Friday, February 5, 2010

Body Parts Express

Earlier this week, I heard Huey Lewis' "Hip to be Square"—a song I hadn't heard on the radio for a long time. It struck me this time about "hip" as a body part. I find it odd to think of a body part having a positive connotation as "hip" seems to have. Sure, in the context of the song, hip is a desirable attribute. Soooo, I decided to hop on the hip (no hip-hop or hippity-hoppity) train and mentally wander from cowcatcher to caboose and back and forth to collect tidbits and tidbytes for this article.

I started to think about other hip uses and also other body parts. Anyway, I mentally segued to a "hip" song released in the 60s—"Hippy Hippy Shake", associated with the Beatles and also the Swinging Blue Jeans. Around that same time, "Mohair Sam" (Charlie Rich)—notable for its title and some of the lyrics—mentions "hippie" in hipness terms. At the time of the song's popularity, "hippie" had not yet connoted counterculture long hair.

Well - who is the hippie that's happenin' all over our town?
Tearin' up chicks with the message that he lays down
Who is the coolest guy, what is, what am?
That's fast-talkin' - slow walkin' - good-lookin' Mohair Sam.

Chugging along on the hip route, my stream of consciousness began yielding the following hip terms in addition to hippie: Hippy Dippy Weatherman (George Carlin character), hippo, hippopotamus, Hippocrates, hippocratic oath, Hippolyte/Hippolyta (Wonder Woman's mother), hippocampus, hypnotism, hypocrisy, hypocrite, rose hips, Hutto Hippos, …

Thinking of other body parts, there are numerous associations with expressions and songs. Parts that come to mind are neck, arm, toe, back, nose, cheeks, ear, lips, eye, finger. (Be forewarned: I do drop an occasional homophone.)

To stick a neck out, to neck, bottleneck, breakneck (speed), nekkid. (OK, so that's an almost-homophone I'm sneaking in. )

Something costing an arm and a leg, strongarm, stiffarm, call to arms, army, armada, armor, Armor All, armadillo.

The House episode this week included a portrayal of a soldier who shot off his toe in an attempt to get around his stop-loss order. This incident made me think of Catfish Hunter's having shot off a toe. What a pitcher he was while with the A's! When he pitched his perfect game, there had been a headline "Catfish Hunter Hurls Perfect Game". That sports headline HAD to have been really confusing for anyone who didn't know who Catfish was or what a catfish hunter was or why he would throw (out or away) a perfect game!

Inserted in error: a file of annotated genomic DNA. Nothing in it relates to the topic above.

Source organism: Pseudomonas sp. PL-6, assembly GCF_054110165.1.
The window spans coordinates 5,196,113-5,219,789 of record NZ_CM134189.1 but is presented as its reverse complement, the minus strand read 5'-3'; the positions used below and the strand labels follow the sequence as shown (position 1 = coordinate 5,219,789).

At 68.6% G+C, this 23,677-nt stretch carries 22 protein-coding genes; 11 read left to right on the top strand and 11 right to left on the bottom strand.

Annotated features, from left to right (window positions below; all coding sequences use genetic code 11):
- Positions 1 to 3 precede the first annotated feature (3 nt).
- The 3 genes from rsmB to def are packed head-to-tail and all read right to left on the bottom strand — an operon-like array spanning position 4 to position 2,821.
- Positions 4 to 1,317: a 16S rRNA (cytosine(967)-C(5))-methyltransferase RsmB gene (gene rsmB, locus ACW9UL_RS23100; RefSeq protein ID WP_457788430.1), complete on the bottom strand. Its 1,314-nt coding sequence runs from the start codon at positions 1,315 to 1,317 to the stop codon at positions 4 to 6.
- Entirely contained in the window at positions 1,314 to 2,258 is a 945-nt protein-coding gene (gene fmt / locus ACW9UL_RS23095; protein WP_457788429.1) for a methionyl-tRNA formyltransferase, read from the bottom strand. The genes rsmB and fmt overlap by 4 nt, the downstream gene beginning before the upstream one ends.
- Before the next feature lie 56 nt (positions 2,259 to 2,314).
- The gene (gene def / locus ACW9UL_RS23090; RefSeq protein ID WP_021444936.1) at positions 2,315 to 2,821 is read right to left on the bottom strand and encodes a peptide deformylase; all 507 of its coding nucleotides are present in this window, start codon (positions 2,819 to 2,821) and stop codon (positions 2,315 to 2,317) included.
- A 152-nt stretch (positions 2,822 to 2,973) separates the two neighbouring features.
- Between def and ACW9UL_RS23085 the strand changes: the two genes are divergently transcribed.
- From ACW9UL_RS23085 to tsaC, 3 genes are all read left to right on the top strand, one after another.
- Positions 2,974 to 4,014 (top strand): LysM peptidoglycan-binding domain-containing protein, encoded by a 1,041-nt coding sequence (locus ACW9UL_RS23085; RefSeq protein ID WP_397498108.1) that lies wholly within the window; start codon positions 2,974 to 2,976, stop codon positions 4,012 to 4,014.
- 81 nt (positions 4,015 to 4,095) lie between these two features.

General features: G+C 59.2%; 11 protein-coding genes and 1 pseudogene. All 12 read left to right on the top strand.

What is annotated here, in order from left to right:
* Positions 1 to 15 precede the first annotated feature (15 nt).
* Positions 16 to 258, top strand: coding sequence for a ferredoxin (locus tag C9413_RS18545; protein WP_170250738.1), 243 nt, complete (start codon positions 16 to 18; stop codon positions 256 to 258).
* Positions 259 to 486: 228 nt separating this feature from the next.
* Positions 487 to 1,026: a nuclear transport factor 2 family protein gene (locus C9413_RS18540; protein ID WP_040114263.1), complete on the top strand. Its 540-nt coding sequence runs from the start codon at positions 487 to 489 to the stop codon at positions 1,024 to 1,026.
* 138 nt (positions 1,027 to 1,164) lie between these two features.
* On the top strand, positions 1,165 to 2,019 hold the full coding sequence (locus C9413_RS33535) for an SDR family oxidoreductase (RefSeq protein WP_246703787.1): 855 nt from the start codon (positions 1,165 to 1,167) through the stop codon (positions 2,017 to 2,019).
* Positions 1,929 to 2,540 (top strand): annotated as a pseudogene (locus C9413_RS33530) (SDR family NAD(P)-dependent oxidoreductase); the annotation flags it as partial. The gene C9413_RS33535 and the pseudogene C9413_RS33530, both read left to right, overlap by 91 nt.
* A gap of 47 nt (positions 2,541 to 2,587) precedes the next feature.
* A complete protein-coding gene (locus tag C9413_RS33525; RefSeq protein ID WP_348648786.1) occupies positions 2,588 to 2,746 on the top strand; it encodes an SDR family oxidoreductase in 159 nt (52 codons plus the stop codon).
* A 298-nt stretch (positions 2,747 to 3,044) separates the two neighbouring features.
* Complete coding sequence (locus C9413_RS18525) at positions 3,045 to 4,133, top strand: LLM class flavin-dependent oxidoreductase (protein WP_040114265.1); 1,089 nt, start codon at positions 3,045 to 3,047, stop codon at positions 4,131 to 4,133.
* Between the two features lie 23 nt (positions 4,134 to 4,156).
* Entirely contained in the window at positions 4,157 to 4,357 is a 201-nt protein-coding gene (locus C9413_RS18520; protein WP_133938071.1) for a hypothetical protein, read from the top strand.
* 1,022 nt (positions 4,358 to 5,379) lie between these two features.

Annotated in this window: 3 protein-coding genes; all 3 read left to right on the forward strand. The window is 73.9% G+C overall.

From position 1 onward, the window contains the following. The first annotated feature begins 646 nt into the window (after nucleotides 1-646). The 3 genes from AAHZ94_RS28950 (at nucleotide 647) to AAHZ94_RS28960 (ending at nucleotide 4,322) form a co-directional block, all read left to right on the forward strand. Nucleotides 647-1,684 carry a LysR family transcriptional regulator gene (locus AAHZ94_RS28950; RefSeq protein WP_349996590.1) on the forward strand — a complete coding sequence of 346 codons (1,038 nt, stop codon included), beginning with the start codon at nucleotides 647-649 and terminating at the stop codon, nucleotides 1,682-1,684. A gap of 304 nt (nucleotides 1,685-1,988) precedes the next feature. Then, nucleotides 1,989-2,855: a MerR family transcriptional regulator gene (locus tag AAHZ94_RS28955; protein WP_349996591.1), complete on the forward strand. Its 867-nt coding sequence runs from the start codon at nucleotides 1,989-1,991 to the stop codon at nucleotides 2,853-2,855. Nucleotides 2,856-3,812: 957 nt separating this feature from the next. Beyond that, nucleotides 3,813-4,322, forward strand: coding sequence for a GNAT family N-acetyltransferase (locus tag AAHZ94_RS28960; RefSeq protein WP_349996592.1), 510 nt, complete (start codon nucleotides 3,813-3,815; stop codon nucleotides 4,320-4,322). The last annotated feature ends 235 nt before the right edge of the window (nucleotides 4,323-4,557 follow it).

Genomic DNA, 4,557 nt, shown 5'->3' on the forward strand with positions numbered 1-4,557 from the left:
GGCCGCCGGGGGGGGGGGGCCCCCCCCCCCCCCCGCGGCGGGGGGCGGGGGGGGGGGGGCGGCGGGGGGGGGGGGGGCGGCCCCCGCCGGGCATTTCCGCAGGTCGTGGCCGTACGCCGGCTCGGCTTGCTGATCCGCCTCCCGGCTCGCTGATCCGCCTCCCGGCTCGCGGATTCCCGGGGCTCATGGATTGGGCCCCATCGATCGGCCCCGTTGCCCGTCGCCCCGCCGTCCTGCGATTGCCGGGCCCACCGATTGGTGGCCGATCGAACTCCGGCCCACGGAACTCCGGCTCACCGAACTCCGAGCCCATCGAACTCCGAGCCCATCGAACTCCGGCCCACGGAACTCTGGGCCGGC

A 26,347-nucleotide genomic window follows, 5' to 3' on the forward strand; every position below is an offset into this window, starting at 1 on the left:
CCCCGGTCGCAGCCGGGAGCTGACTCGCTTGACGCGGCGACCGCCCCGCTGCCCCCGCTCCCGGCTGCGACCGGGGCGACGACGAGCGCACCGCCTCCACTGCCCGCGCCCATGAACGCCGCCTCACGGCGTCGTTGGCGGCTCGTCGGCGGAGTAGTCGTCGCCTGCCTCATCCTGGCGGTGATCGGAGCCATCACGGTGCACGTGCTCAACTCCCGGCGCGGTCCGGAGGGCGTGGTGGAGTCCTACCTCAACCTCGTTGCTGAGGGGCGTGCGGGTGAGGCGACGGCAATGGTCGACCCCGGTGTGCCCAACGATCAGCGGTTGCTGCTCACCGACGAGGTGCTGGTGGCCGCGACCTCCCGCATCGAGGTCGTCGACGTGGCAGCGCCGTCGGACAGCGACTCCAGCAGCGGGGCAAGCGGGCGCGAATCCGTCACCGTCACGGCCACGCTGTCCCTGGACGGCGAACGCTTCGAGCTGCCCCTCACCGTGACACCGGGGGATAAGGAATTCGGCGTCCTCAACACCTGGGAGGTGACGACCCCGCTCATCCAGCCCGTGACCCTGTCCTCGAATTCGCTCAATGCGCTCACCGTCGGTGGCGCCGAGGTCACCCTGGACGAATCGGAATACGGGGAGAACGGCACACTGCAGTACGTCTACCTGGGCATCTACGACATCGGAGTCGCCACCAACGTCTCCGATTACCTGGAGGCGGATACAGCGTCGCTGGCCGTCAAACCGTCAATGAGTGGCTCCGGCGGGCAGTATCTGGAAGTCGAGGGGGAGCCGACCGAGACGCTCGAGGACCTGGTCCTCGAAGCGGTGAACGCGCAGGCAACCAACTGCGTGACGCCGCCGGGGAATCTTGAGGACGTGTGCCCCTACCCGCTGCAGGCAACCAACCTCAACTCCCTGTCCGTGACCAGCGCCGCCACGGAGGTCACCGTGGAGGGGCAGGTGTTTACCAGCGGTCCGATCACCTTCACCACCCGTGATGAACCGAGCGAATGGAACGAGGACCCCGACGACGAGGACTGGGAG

Anyway, back to toeing the line about toes. BTW, the term refers to using a toe to draw a line in the sand, a do-not-cross boundary, sometimes mistakenly written as "towing the line" because of the homophonic nature of "toe" vs. "tow". "Towing the line" seems more applicable to motorboat drivers pulling water skiers than drawing lines in sand. OK, I'm moving back to talking about toes—toetap, toehold, toenail (wood), stand toe to toe, not the same as meet face to face, see eye to eye, have a tête-à-tête, dance cheek to cheek, …

Have someone's back, have your back to the wall, throw out a back, backbreaking (work), back someone, back up (physical movement, records duplication), look backward, back down, back off, comeback, "Get Back" (Beatles),"Back in the USSR" (Beatles), Come Back Little Sheba (movie), backstab, Scott Bakula (Quantum Leap star), Baccarat (casino card game), baccalaureate (bachelor's degree or sermon to bachelor's degree graduates), Chewbacca (hairy one in Star Wars), Burt Bacharach (song writer), "Come Back When You Grow Up" (Johnny Tillotson), "Baby Come Back" (Players), "I Want You Back" (Rolling Stones, Jackson 5). Whew! Several songs have to do with backs! OK, I also sneaked in back homophone words and syllables. Also threw in some backs that aren't the body part. :-)

Keep your nose to the grindstone, have a nose for news, nosegay (small bunch of flowers), cut off nose to spite face, put your nose out of joint.

Dance cheek to cheek, be cheeky, nice cheeks (reference to the body parts that resemble cheeks but aren't), cheek by jowl.

Have the ear to the ground, earful, lend me your ears (quite a visual for those unfamiliar with Mark Anthony's opening speech at Julius Caesar's funeral), [H]ear ye [h]ear ye here come de judge (Flip Wilson), walls have ears.

Lipstick, "Lipstick on Your Collar" (Connie Francis), Loose lips sink ships, lip lock, lip service.

Eyeball, eyesore, "Eye of the Tiger" (Survivor), "I Only Have Eyes For You" (Platters), "Spanish Eyes" (Al Martino), "Bette Davis Eyes" (Kim Carnes), "My Eyes Adored You" (Frankie Valli), "I'll Be With You in Apple Blossom Time" (Wayne Newton). OK, I'll skip most other homophones, as "eye" provides lots of bull's eyes for associations, such as all sorts of other songs, ay caramba, aye aye captain, iPhone, iPod, Iraq, ICU, I See You (expression and song from Avatar), I Spy (TV show).

To finger (point out), fingerling (small young fish), give someone the finger, Fingerhut (mail-order company), Butterfinger (candy), butter fingers (oops!), lady fingers (cookies). Related: Thumb, as in "Under My Thumb" (Rolling Stones).

In the interest of keeping the article suitable for family consumption, I decided to refrain from naming additional body parts. In case you're curious to see what terms I omitted, the Hair soundtrack has a song about body parts ("I Got Life"). Honorable mention—"What's New Pussycat?" (Tom Jones). References used for this article: Google searches, YouTube searches,, various lyrics sites resulting from google song-title lyrics searches, and chitchats with others.

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